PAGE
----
- M&A activity for the first four months of 2014 highest level since same period in 2007, the previous peak.
- Corporations have built up large cash balances and now may been moving to use some of them to make deals.
- This could be a very good sign that corporate CEOs are gaining more confidence in the future.
The headlines this week contain more and more news about possible acquisitions in the works. "Pfizer Plans to Pursue AstraZeneca" and then there is the effort by General Electric Co. (NYSE:GE) pursuing the French industrial company Alstom SA (OTCPK:ALSMY).
This on top of news about 2014 having the highest level of M&A activity in its first four months of the year since 2007. This information is from an article by Ed Hammond in the Financial Times.
The big question mark about this behavior, to me, has to do with the confidence now being felt in the ranks of corporate CEOs. I have written about this issue for at least four years because this would be, I felt, one of the leading indicators of how corporate managements felt about the economic recovery.
Usually when the economy recovers it tends to be a good time for corporations that escaped the previous recession with a strong balance sheet went looking for other companies with weaker balance sheets that fit into their growth plans and could be acquired at a very good prices.
At the beginning of this recovery there was lots of talk about fiscal stimulus and about a monetary policy that was very aggressive intending to keep interest down for a substantial amount of time. Seemed, initially, like a perfect time for well-positioned corporations to build for the future.
Many corporations took advantage of the very low interest rates and issued large amounts of debt that only added to the substantial cash balances that had already been accumulated.
Microsoft (NASDAQ:MSFT), for example, went to the market twice with debt issues, even though it had a lot of cash on hand anyway, to take advantage of the low interest rates. Microsoft had never issued long-term debt before.
Thus, everything seemed right for an M&A boom.
But, the boom never really materialized.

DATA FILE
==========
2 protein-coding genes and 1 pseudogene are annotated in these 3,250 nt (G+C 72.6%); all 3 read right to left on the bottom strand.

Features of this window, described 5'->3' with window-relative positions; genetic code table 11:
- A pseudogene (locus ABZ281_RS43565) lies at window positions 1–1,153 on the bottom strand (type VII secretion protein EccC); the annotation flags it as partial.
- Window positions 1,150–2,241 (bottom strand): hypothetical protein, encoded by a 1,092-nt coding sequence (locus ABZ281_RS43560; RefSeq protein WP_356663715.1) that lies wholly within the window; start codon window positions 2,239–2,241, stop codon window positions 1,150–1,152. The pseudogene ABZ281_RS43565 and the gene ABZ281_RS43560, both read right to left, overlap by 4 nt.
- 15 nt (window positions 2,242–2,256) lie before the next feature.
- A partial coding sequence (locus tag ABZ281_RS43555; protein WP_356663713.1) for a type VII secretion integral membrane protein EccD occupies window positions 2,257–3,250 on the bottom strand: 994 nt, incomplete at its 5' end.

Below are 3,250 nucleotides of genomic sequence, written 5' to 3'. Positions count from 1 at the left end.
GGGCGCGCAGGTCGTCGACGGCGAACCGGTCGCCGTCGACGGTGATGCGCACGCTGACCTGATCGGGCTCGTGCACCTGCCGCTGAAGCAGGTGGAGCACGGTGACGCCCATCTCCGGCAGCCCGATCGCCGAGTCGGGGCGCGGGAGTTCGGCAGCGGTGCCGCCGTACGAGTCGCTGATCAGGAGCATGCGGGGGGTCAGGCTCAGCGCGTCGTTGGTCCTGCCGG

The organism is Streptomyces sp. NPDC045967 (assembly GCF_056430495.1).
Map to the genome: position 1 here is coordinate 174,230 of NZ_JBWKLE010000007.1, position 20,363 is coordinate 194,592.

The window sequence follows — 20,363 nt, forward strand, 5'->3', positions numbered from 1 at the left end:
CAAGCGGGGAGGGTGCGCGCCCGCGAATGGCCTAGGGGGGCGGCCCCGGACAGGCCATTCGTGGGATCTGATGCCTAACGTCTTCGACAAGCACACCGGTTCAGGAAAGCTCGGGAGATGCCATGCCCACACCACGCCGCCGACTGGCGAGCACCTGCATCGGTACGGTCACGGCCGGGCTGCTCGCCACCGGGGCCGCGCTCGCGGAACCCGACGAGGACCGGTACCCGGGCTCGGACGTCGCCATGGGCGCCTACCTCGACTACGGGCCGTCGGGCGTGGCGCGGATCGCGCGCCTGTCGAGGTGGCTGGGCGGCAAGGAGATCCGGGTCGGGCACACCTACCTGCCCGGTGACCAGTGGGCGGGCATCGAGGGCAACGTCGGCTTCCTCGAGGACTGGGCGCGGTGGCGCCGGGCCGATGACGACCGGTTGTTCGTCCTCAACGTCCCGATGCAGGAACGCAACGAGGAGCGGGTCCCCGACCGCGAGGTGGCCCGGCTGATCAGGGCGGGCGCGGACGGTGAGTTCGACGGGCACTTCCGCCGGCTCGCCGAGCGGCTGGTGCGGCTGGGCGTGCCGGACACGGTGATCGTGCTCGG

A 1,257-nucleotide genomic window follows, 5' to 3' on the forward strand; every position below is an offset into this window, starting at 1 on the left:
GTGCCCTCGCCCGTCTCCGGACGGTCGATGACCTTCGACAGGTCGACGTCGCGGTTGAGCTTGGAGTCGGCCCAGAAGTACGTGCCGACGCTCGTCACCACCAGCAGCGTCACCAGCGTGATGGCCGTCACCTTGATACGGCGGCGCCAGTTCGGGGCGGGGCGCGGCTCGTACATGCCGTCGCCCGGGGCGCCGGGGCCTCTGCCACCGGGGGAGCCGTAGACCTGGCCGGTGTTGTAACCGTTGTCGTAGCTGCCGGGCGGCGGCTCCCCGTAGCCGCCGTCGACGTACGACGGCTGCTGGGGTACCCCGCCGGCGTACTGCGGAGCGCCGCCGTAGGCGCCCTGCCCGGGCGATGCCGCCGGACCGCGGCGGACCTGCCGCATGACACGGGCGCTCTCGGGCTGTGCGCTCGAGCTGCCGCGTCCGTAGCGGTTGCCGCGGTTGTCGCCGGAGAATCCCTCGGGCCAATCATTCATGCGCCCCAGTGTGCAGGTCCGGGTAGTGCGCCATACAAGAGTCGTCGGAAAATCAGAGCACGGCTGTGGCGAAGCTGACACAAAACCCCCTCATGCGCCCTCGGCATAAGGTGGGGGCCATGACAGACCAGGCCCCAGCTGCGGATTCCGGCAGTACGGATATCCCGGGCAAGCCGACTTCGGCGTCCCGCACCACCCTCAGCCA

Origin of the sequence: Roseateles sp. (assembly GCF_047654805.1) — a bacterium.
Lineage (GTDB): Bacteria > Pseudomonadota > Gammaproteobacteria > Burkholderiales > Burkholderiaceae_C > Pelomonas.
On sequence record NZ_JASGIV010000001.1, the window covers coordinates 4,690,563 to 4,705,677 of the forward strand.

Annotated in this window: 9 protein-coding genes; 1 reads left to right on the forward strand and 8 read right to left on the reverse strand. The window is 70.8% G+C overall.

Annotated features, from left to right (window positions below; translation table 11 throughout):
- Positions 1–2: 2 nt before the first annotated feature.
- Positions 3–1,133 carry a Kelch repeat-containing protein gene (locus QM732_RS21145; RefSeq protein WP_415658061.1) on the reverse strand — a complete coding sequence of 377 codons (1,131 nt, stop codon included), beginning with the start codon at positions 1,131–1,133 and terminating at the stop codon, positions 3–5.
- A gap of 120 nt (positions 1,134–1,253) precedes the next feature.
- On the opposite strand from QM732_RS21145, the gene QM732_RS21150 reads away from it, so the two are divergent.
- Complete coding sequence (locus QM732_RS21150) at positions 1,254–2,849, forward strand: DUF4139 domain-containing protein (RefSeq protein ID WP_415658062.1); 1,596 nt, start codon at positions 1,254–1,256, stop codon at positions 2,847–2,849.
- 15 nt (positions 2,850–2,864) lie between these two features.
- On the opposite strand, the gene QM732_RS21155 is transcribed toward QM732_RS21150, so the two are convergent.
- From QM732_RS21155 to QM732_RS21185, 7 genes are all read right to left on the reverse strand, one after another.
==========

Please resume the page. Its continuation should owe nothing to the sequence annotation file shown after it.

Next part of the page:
Seems as though corporate CEOs sensed a great deal of uncertainty about what was actually going on in terms of the government's fiscal policy and how this uncertainty would play into the behavior of the economy.
The weakest economic recovery in the post-World War II era resulted and this did not contribute to the confidence of these corporate executives.
And, we saw substantial increases in cash balances during this time. I have written several posts over the years on this subject. It should be noted, however, that not all of this build up was in the United States, of course, as the foreign buildup in cash had a lot to do with the tax laws.
So, pressure increased on the corporations to use this cash. So, as the recovery dragged up we saw dividend payouts increase and stock buy backs also increased. This was the only real outlet for corporations to give some indication that they were using their cash and retained earnings well.
Now, there are hopes that the M&A movement is picking up steam and that 2014 will be a stellar year.
The economy seems to be showing a little more life. I have argued that the growth in real GDP this year will be around 3.0 percent, not the greatest in the world but the largest growth rate in the past three years. Furthermore, the biggest battles in Washington, D. C. over fiscal policy seem to be over. (I hope that this is not just wishful thinking.) President Obama is a lame duck and given that there is a very good chance that the Republicans will take over both houses in Congress, it seems as if we might be in for two and one half years of the government doing relatively nothing…which will reduce uncertainty.